Yesterday, Pulitzer Prize administrator and Columbia School of Journalism professor Sig Gissler hosted a podcast on BlogTalkRadio discussing the “Pulitzer Prizes and the Changing Newspaper Landscape.” This was the first year that the Pulitzers recognized digital journalism and much of Gissler’s talk focused on this change. Ironically, given the focus on new media, the podcast was troubled by technical difficulties that interrupted part of the show.
Gissler says he was impressed with the quality of the work submitted to the Pulitzers from online news organizations, but he also said that, in his opinion, the best digital journalism still comes from traditional outlets:
“Interestingly, most of the material that was sent in by the online-only news organizations were
techtext stories and most of the more advanced digital journalism is really being done by traditional newspapers. I think it’s because they’ve got more resources to do it. I’ve talked to some of the online-only news organizations and they say one of their challenges is that they have very small staffs and they have to feed that beast every day. You know, getting those stories posted cuts down on their ability to do audio slideshows and interactive graphics and things like that.”
Newspapers may be doing great work online, but we wonder whether that’s good news given the dire economic situation in print media. This year, The New York Times won an impressive five Pulitzers, but the news of the prizes came out on the same day as their disastrous Q1 earnings report. We asked Gissler if he thought the financial problems plaguing outlets that traditionally dominate the Pulitzers makes the prizes less relevant than they’ve been in the past. His response?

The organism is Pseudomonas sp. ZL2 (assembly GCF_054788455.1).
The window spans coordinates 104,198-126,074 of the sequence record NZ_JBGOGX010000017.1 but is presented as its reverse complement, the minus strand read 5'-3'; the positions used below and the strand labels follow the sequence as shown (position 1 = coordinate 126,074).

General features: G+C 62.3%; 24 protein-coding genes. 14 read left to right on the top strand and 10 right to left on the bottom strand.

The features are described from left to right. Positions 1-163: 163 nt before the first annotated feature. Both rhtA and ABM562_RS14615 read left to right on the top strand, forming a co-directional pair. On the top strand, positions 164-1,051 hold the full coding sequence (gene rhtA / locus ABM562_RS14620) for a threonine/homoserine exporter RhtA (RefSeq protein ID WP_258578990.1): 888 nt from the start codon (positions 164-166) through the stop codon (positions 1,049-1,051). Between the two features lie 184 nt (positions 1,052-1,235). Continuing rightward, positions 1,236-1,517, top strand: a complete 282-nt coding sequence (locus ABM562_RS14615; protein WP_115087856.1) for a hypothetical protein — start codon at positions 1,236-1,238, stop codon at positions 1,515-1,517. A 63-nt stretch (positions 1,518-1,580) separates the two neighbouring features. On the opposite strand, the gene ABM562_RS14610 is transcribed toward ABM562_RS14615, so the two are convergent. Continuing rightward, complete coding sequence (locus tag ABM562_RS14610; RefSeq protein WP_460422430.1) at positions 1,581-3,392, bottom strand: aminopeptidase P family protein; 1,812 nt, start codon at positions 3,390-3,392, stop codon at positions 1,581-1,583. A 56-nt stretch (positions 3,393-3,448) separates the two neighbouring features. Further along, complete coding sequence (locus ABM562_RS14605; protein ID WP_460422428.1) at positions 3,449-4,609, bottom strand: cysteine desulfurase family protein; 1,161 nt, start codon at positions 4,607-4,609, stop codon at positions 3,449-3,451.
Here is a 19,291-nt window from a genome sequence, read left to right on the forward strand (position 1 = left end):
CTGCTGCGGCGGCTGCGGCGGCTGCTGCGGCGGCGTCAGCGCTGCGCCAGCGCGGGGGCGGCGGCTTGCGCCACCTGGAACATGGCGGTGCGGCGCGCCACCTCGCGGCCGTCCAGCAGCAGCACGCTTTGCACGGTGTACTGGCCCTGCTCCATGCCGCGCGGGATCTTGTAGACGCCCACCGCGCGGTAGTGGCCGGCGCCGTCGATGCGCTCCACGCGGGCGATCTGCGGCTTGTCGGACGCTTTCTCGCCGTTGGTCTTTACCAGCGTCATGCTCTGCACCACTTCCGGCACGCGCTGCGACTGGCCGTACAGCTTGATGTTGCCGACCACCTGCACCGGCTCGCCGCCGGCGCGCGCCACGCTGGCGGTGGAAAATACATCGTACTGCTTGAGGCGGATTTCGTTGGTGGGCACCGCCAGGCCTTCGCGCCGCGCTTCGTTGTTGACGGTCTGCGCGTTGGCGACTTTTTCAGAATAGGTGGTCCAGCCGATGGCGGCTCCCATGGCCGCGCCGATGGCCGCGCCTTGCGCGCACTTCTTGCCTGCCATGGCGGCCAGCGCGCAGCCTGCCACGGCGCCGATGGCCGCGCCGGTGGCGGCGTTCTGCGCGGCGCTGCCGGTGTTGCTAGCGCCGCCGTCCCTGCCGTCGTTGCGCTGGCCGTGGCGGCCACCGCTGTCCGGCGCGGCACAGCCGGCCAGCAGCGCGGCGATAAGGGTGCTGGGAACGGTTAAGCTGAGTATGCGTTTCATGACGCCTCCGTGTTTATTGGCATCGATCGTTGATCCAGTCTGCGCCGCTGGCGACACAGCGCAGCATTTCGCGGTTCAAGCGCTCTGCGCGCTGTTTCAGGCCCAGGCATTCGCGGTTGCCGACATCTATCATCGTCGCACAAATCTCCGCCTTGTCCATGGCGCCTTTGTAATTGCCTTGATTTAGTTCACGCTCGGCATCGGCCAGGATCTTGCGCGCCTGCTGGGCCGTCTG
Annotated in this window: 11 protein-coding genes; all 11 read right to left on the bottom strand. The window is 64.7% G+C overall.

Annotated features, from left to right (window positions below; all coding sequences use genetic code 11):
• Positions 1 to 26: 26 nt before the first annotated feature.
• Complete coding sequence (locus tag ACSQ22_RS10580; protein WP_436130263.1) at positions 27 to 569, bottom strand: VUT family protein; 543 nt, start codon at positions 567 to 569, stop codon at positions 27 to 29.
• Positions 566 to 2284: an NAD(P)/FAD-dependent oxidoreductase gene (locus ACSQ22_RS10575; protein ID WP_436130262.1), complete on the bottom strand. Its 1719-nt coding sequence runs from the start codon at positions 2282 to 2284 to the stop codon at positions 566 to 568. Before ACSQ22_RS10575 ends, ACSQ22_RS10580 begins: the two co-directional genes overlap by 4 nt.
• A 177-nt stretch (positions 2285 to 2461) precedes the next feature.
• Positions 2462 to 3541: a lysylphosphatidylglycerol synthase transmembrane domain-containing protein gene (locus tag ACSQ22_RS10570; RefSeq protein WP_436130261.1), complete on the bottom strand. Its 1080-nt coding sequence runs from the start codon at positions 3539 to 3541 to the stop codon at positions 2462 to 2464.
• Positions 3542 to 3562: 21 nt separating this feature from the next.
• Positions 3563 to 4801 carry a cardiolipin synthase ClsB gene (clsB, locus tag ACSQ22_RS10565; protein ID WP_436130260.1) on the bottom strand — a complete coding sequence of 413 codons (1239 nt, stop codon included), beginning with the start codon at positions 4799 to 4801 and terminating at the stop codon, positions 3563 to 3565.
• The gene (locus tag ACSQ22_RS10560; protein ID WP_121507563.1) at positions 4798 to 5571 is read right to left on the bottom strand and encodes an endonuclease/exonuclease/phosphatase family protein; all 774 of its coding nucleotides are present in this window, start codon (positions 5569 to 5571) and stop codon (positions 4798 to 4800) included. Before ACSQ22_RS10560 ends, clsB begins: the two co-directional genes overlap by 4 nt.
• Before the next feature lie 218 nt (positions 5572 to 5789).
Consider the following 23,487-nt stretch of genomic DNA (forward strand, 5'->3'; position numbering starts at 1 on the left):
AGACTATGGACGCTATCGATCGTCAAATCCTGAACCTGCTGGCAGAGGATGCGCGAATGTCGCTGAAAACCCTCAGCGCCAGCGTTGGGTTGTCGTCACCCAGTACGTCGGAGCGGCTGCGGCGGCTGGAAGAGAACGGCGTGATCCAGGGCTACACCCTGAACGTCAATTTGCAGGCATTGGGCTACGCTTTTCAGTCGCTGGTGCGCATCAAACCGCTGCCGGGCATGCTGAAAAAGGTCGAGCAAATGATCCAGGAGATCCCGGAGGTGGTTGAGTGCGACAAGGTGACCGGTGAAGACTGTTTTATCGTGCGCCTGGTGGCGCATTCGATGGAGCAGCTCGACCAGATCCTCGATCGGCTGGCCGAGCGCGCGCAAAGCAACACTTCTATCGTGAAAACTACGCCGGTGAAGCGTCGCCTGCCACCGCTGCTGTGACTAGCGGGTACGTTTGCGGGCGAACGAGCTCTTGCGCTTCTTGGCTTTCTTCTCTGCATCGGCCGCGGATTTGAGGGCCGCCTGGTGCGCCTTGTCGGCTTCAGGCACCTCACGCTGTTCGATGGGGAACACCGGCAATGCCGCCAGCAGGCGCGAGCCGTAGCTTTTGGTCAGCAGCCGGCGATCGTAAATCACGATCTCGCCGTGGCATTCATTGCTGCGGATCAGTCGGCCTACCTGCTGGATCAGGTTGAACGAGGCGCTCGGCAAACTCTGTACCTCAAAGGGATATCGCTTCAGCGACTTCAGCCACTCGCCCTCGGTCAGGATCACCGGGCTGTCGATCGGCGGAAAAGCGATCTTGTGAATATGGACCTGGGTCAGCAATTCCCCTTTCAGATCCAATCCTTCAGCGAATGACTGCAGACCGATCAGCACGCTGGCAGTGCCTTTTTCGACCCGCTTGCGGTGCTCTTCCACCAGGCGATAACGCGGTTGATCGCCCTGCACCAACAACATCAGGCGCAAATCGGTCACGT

For his part, Gissler believes honoring the year’s best reporting is independent of figuring out how to monetize quality content:
“I think the relevance of the prizes are still there. I mean, they honor great work and they validate the people who watch the newspapers material on Web sites and buy the newspapers in print products. I think it validates the loyalty of their audience when they win prizes, but you know, prizes and the quality of journalism are one thing and the business model for the future is another challenge. They’re not unrelated, but I don’t think anybody that I know of feels that by awarding prizes you’re going to resolve all the problems facing the newspaper industry.”
In addition, Gissler noted that: “Journalism as we know it is definitely moving into a new era… It’s challenging in some ways, it’s frightening I suppose, but it’s also very exhilarating.”